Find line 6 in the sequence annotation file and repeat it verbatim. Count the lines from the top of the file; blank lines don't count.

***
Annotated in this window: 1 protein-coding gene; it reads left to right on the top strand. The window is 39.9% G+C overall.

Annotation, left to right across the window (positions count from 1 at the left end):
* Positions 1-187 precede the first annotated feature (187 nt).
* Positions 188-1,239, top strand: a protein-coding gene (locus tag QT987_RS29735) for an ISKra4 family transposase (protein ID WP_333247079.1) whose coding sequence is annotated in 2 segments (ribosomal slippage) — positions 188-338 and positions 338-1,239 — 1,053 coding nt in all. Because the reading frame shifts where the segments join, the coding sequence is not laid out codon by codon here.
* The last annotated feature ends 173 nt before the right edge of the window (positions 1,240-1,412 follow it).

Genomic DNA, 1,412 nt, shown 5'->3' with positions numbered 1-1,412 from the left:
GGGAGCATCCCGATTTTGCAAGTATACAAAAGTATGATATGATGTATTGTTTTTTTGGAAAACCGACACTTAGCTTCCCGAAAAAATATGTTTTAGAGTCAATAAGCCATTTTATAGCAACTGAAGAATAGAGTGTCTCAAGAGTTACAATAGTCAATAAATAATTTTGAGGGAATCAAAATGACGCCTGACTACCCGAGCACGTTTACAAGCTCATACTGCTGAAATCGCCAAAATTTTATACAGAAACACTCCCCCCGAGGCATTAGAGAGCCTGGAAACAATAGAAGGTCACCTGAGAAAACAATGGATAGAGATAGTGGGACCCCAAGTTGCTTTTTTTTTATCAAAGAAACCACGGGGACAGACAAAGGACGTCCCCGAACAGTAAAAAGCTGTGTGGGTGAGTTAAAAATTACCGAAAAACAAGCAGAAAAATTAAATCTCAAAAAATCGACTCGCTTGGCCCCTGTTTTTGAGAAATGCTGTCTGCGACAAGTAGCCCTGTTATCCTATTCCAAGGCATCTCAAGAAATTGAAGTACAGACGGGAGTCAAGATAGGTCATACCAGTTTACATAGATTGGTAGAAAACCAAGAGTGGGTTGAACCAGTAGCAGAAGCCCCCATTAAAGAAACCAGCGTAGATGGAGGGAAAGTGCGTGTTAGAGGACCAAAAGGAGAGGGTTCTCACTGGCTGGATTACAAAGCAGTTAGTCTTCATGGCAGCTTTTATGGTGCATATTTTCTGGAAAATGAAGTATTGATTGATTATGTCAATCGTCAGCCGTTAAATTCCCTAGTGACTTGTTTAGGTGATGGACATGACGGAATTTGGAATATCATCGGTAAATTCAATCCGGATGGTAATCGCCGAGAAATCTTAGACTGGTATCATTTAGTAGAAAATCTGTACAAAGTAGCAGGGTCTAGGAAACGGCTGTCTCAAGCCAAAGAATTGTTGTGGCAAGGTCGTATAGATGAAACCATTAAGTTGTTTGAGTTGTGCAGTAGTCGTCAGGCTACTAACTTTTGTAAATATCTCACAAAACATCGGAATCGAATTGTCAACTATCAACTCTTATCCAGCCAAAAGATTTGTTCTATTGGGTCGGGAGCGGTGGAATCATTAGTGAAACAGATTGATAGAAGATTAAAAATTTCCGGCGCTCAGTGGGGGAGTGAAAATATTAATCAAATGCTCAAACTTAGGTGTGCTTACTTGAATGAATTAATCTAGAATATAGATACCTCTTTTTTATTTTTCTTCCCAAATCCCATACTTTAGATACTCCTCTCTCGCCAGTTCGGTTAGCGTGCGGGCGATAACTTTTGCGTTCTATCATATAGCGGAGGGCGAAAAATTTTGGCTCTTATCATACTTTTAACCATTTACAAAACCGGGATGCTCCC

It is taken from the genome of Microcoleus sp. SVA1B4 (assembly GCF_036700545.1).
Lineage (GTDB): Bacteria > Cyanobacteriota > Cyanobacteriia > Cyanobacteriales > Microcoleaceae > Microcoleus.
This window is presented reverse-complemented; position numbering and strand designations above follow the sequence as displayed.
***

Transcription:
Genomic DNA, 1,412 nt, shown 5'->3' with positions numbered 1-1,412 from the left: